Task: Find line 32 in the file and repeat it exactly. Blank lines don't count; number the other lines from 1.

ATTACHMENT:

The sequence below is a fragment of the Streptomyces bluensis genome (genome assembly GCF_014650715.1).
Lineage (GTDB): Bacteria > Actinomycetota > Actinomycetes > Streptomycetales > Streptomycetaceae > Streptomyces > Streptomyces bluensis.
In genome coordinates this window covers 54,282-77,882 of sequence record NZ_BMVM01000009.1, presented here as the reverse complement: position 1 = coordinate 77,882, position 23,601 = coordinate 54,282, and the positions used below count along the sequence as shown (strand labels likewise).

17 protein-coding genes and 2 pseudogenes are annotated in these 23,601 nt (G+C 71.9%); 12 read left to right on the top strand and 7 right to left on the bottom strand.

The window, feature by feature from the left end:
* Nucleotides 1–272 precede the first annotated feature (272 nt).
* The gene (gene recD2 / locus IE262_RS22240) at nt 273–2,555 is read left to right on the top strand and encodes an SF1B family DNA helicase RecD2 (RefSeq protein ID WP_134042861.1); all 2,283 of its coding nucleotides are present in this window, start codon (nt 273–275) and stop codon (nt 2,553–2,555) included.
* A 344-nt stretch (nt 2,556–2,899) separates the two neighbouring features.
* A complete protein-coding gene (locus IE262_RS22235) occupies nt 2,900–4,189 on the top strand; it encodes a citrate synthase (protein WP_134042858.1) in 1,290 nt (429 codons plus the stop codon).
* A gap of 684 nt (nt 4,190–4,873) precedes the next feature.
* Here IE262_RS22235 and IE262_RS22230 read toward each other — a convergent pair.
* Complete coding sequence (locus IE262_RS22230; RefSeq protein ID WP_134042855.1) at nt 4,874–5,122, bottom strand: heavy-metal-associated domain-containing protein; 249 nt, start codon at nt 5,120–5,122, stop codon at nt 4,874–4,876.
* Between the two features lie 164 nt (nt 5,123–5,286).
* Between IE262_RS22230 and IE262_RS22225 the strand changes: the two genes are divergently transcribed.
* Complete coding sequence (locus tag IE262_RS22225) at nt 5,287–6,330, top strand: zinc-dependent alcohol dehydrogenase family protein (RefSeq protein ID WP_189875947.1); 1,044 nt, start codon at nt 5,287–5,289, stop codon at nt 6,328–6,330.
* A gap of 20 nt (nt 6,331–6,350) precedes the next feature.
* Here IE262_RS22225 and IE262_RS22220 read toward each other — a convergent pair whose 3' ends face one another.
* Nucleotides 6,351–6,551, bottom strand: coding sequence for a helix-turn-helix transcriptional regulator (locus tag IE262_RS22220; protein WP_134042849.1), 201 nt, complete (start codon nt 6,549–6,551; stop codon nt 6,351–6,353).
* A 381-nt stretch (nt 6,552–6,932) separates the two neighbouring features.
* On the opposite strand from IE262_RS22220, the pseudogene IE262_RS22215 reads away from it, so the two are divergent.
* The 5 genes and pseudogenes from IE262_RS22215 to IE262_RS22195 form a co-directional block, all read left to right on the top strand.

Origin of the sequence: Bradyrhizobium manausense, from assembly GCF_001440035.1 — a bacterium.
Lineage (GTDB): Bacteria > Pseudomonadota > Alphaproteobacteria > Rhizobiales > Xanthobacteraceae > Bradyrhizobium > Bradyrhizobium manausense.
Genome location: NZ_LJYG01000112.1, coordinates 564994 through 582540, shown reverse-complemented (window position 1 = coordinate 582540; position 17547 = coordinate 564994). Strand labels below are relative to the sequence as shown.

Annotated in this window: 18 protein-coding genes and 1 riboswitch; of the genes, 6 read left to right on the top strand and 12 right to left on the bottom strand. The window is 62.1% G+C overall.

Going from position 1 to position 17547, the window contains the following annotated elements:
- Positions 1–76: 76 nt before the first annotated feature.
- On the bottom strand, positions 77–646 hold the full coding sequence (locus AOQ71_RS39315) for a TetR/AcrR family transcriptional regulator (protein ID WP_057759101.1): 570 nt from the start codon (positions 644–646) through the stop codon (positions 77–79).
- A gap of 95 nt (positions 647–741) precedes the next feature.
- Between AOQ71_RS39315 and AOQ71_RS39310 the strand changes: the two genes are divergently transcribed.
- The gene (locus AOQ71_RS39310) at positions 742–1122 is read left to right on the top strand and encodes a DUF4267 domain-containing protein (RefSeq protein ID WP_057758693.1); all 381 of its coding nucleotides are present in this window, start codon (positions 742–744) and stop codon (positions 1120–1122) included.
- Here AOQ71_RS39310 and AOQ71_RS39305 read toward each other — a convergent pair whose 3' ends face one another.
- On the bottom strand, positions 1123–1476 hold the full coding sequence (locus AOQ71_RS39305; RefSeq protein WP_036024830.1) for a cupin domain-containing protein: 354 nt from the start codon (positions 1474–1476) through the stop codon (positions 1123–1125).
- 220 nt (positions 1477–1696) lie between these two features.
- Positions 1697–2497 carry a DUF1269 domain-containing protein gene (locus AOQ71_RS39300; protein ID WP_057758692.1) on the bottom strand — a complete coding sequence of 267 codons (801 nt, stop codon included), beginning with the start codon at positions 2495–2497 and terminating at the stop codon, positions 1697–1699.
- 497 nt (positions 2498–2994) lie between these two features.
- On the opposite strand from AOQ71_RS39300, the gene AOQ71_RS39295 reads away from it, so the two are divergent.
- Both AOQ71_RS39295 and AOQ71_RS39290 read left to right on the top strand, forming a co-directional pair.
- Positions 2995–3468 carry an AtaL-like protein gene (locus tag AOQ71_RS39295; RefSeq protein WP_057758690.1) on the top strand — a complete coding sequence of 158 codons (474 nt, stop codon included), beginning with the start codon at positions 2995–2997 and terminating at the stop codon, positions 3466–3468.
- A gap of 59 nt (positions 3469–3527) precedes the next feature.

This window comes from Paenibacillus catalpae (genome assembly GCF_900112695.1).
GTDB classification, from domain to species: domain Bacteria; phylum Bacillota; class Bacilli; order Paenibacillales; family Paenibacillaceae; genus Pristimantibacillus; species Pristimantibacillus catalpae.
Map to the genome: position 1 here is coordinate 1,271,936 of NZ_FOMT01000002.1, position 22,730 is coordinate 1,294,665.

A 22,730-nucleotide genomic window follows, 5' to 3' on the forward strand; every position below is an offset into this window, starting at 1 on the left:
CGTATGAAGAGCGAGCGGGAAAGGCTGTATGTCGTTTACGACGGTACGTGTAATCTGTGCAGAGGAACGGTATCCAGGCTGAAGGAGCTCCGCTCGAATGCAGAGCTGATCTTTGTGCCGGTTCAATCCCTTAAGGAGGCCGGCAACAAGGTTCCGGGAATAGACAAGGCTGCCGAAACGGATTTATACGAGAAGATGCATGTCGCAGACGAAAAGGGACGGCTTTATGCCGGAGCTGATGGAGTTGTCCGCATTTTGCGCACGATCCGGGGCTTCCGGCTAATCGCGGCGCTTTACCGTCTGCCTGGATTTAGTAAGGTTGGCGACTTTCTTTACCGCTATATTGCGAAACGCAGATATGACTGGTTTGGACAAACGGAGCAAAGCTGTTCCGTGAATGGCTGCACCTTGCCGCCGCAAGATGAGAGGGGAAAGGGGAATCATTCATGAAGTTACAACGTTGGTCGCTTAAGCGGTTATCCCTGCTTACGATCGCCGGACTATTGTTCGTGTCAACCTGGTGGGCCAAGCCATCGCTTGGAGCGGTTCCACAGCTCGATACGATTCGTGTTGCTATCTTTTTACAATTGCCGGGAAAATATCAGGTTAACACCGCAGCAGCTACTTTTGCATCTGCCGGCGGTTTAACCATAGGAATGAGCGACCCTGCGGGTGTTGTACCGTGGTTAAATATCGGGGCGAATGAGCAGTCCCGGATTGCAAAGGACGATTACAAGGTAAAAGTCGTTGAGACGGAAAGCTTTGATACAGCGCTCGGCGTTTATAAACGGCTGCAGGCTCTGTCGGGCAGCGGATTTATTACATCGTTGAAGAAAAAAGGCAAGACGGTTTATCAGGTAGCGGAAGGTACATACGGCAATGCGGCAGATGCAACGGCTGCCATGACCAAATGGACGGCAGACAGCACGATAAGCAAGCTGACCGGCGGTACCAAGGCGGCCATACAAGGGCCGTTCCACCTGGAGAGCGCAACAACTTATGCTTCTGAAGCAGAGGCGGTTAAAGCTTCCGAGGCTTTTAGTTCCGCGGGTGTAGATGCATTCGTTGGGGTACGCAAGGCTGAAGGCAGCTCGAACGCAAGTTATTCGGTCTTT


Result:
- Here AOQ71_RS39310 and AOQ71_RS39305 read toward each other — a convergent pair whose 3' ends face one another.